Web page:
Appreciation of emerging market countries' currencies relative to advanced countries' currencies is a central key to this global adjustment; it is not the only key but it is a central key. The need for careful design of policies at the national level, coordinated at the global level, may be as important today as it was at the peak of the crisis two years ago.
Thank you very much.
Mr. Murray: We are going to take questions from the audience. Please identify yourselves for our viewers.
Question - I see from your projections that you expect a much slower fiscal adjustment for Italy than the government expects. You have a deficit of 3.5 percent still in 2012 whereas the government is at 3 or below 3. I would like you to explain this. Italy is also the slowest growing country in the G-7, probably among most advanced countries. Could you please explain the reason for this slow growth and what would be your policy advice to Italy in terms of promoting faster growth?
Mr. Decressin: - As far as fiscal policy is concerned, we understand that the objective of the Italian government is to reduce the deficit to 3 percent, or below, by the year 2013. In fact, Italy by the year 2013 is going to be pretty close to reaching that objective according to our forecast, closer than many other Euro Area economies. It will, however, still need some additional measures in order to reach that objective, given also the relatively subdued growth rate that we are forecasting for 2011 and 2012 of just between 1 and 1 1/4 percent.
Now, you asked why that is the case. Italy has been struggling with growth for a while. The growth rate has been relatively low for an extended period now and we trace it to structural rigidities in the economy. On that front, we have been pushing for policies to improve education, also the way the justice apparatus works, local services, and also to reform dual labor markets; that is to say, labor markets that offer strong protection to some but less protection to others.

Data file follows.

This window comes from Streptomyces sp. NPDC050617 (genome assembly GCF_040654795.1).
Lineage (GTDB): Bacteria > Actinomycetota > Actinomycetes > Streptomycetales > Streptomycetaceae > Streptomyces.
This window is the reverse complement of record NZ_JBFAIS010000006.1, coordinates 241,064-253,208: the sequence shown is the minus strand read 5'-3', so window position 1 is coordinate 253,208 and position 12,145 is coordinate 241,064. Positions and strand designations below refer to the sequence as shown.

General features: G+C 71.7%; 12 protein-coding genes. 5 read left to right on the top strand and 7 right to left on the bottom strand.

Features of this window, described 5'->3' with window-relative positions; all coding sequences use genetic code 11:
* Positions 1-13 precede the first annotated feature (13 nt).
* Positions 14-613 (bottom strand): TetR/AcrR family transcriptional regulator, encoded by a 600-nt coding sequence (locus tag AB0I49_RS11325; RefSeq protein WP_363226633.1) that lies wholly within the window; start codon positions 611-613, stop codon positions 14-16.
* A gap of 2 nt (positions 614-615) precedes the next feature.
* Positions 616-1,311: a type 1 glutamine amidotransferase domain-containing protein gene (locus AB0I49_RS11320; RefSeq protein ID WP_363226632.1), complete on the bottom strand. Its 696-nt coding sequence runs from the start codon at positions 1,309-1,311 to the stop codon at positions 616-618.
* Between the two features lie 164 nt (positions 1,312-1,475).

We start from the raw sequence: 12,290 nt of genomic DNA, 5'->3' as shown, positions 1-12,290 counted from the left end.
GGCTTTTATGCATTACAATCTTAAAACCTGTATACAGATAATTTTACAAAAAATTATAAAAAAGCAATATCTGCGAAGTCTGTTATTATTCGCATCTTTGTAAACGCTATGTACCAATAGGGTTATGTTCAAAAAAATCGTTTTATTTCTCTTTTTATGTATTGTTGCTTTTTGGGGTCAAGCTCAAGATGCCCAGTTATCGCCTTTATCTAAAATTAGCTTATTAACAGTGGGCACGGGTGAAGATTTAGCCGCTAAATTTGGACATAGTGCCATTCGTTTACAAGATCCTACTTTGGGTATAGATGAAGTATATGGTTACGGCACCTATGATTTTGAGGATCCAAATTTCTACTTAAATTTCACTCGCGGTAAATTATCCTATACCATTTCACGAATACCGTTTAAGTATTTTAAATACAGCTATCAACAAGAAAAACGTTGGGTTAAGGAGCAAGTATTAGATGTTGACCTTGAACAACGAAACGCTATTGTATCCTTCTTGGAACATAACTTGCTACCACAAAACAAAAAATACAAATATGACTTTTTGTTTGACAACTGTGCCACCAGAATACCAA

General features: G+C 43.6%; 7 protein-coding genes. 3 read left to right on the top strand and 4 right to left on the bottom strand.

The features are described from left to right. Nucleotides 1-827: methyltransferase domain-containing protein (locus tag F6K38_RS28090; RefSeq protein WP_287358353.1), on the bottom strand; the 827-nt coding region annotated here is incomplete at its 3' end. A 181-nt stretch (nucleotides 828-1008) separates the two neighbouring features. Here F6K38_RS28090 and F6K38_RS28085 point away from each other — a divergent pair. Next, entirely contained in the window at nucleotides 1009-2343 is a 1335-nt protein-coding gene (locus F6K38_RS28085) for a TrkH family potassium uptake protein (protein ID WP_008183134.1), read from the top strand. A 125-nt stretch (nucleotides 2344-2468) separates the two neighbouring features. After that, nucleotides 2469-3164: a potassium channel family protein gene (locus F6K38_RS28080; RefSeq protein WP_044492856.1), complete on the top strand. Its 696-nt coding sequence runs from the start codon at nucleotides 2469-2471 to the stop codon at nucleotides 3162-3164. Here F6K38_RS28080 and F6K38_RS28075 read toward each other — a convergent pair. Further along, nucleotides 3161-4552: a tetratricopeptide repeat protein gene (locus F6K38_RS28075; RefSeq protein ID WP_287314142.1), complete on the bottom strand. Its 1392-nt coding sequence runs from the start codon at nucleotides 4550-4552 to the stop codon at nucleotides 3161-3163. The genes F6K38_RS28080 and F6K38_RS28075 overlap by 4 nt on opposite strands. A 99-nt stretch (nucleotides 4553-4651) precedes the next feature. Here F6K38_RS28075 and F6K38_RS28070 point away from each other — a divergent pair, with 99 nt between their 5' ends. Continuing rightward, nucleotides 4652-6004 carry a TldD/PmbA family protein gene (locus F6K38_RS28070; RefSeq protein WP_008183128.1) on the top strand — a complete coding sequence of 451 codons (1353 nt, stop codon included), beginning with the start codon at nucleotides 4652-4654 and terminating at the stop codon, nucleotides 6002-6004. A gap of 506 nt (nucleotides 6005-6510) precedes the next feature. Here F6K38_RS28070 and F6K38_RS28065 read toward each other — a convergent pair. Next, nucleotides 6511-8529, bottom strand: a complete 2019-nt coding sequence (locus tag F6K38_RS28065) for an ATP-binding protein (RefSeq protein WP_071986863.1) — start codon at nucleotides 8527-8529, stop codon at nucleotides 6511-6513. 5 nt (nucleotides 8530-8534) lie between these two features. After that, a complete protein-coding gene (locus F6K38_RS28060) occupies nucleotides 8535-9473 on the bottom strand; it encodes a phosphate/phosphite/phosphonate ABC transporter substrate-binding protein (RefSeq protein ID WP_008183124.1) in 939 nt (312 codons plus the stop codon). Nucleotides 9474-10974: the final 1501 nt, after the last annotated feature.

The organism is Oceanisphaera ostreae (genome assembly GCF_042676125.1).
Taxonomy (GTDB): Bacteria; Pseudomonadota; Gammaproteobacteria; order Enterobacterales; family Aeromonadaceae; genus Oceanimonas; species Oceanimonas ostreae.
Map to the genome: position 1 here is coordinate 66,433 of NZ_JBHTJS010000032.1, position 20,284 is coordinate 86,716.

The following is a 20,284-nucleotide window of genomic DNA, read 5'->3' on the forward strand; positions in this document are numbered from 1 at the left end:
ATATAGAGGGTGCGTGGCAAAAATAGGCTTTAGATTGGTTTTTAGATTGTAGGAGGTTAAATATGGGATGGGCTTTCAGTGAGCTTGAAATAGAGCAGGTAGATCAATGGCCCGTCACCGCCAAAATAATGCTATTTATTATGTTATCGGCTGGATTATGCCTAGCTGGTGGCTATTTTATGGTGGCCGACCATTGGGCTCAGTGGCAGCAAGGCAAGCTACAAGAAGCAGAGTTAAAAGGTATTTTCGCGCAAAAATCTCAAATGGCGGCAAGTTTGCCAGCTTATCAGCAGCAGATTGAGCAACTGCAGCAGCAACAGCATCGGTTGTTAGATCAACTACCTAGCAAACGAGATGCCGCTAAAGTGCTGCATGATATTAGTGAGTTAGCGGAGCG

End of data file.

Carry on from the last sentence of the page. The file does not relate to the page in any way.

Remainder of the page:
Question - I want to ask about the Japanese economy and the earthquake and tsunami issue. You assumed that the power shortage and nuclear power plant accident would be resolved in a few months, two or three months, but some experts worry about it continuing much more, about half a year or more. Are you afraid that the Japanese economy would be growing more slowly?
Secondly, I want to ask about the supply chain issue. Japanese automobile (part makers) make parts and some US companies and other companies do not make products fully. What is your assessment about the supply chain?
Mr. Abiad - Let me emphasize that the uncertainty around the outlook for Japan is extremely large at this point, for several reasons. One is that there is uncertainty about the extent of the damage to capital. The official estimate is that the damage is about 3-5 percent of GDP or about double that of the Kobe earthquake, but there is still uncertainty around that estimate.
A second big uncertainty is the length of time it will take until both supply chain disruptions and power disruptions are resolved. Our projections assume that these disruptions will be resolved in just a few months, but there are clearly substantial downside risks to that.
On your other question about supply chains, in terms of potential spillovers to the region there are several channels through which spillovers can occur. One is through trade; a second is through finance channels; and a third is through Japan's role in the global supply chain. Analysis by the Asia and Pacific Department here, more details of which will come out in the Regional Economic Outlook later this month, finds that the first two channels are likely to have only modest effects in terms of spillovers, but the third channel, disruptions in the global supply chain, are likely to prove potentially more important.